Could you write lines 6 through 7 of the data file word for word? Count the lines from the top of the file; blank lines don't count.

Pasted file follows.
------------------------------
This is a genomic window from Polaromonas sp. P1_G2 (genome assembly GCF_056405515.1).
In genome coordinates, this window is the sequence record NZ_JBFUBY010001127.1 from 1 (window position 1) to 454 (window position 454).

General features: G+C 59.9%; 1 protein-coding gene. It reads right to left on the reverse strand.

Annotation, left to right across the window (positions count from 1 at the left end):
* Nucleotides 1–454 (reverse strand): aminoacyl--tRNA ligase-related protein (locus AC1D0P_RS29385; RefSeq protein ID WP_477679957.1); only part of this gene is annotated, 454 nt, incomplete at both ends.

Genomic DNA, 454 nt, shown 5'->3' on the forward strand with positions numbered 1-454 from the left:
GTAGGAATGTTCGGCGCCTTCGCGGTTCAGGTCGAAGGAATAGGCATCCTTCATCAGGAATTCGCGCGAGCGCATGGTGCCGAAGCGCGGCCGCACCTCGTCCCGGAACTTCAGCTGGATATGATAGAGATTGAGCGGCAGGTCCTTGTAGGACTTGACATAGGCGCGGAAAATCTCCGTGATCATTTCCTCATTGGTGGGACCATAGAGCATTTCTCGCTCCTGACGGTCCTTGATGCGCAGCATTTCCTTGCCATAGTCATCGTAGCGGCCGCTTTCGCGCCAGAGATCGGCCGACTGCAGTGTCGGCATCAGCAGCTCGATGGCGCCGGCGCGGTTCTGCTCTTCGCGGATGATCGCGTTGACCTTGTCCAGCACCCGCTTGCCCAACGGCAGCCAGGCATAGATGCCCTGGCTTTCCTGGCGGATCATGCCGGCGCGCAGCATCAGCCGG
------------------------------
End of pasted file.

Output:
Genomic DNA, 454 nt, shown 5'->3' on the forward strand with positions numbered 1-454 from the left:
GTAGGAATGTTCGGCGCCTTCGCGGTTCAGGTCGAAGGAATAGGCATCCTTCATCAGGAATTCGCGCGAGCGCATGGTGCCGAAGCGCGGCCGCACCTCGTCCCGGAACTTCAGCTGGATATGATAGAGATTGAGCGGCAGGTCCTTGTAGGACTTGACATAGGCGCGGAAAATCTCCGTGATCATTTCCTCATTGGTGGGACCATAGAGCATTTCTCGCTCCTGACGGTCCTTGATGCGCAGCATTTCCTTGCCATAGTCATCGTAGCGGCCGCTTTCGCGCCAGAGATCGGCCGACTGCAGTGTCGGCATCAGCAGCTCGATGGCGCCGGCGCGGTTCTGCTCTTCGCGGATGATCGCGTTGACCTTGTCCAGCACCCGCTTGCCCAACGGCAGCCAGGCATAGATGCCCTGGCTTTCCTGGCGGATCATGCCGGCGCGCAGCATCAGCCGG